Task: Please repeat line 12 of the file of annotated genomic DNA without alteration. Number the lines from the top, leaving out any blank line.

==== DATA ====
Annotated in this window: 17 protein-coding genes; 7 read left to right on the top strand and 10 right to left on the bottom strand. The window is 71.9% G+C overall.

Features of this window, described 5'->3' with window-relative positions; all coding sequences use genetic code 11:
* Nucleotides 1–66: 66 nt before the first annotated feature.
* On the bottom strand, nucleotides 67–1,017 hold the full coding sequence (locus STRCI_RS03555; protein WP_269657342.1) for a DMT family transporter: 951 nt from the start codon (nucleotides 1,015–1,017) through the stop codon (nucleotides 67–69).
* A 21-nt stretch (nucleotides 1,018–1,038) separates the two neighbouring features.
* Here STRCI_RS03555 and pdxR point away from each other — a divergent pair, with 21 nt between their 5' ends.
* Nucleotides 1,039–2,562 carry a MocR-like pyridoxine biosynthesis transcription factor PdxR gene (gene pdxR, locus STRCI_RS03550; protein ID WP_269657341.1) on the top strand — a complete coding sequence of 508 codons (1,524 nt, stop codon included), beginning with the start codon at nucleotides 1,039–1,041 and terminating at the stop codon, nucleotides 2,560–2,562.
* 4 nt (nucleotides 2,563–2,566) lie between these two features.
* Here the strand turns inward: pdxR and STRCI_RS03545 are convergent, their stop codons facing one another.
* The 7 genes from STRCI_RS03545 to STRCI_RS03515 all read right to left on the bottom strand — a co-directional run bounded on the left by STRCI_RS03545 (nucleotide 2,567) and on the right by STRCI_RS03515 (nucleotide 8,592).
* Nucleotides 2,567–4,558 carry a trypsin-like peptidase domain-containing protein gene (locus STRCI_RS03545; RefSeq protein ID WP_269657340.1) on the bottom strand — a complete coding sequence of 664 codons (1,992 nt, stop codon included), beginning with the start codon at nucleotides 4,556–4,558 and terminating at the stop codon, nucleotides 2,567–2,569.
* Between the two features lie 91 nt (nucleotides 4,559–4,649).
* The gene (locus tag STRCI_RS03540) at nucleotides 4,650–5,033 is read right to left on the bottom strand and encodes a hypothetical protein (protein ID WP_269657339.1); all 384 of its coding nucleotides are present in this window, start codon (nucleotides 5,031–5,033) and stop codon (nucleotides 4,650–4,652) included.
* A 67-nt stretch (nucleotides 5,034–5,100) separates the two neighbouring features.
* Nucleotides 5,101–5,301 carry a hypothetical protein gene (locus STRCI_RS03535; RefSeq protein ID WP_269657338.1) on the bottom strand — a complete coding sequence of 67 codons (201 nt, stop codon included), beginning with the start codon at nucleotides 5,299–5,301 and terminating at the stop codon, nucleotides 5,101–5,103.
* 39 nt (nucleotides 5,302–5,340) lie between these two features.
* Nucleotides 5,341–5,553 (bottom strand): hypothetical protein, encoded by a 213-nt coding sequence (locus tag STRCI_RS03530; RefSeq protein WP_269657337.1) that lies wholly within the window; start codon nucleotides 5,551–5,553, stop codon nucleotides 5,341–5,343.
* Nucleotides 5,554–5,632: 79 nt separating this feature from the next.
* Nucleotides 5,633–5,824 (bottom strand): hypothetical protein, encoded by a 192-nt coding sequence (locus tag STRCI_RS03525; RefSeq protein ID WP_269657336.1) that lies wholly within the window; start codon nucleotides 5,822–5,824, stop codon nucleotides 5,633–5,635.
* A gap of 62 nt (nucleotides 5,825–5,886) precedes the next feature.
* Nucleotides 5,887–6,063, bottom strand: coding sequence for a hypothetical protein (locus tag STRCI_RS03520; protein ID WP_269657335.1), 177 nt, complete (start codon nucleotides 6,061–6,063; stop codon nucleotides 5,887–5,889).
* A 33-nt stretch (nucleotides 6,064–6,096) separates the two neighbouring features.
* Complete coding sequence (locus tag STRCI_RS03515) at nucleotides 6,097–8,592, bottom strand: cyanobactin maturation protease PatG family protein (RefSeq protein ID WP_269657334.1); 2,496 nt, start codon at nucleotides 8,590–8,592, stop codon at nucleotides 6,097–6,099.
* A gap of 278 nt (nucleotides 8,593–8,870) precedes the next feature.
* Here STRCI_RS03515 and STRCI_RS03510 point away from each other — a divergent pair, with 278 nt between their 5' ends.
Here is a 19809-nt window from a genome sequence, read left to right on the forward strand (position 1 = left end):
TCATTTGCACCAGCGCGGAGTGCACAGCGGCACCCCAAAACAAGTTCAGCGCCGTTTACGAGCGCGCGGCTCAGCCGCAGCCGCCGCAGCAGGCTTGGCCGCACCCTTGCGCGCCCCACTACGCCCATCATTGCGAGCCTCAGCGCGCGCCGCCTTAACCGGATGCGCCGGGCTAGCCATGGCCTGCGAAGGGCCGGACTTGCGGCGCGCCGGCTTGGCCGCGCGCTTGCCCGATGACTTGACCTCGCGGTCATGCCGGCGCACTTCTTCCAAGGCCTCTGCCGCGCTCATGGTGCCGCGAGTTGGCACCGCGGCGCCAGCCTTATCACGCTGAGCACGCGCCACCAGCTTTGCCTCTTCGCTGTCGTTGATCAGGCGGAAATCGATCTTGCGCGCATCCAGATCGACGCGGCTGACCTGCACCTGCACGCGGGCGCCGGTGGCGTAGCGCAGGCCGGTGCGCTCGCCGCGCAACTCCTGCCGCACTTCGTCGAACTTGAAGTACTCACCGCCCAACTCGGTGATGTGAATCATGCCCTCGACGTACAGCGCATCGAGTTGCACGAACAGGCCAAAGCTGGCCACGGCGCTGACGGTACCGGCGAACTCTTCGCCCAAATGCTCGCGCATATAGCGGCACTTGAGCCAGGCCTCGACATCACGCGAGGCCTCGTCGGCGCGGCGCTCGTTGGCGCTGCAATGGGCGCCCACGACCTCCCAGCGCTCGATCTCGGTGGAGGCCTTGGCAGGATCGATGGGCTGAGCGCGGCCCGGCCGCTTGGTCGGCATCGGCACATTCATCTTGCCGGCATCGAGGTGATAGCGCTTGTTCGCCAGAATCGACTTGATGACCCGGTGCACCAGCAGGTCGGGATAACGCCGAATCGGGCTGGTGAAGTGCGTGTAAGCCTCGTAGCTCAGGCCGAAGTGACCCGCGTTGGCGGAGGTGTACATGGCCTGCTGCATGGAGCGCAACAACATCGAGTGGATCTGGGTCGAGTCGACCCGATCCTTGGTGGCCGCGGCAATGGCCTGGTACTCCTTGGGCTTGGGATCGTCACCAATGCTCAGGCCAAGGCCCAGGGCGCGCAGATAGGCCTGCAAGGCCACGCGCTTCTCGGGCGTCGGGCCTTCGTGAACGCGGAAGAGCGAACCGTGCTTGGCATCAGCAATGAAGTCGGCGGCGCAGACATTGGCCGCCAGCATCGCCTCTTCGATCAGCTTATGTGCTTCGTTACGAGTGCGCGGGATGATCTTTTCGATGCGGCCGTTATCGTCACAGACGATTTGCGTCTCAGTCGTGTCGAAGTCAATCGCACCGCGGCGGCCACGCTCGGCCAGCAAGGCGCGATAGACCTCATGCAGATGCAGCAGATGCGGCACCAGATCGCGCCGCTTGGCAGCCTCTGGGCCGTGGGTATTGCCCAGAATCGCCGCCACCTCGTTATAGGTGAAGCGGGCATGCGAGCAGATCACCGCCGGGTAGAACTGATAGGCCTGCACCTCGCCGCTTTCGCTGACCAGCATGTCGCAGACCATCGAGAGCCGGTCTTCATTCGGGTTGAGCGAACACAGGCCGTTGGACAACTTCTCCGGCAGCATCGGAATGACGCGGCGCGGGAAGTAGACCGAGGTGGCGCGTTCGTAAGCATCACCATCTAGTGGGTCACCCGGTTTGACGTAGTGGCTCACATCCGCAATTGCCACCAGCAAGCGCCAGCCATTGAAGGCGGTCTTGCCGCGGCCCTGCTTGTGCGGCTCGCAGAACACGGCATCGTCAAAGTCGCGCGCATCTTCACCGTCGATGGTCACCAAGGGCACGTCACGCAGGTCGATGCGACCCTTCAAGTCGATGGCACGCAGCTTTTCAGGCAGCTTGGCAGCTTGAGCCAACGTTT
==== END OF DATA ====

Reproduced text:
* Between the two features lie 91 nt (nucleotides 4,559–4,649).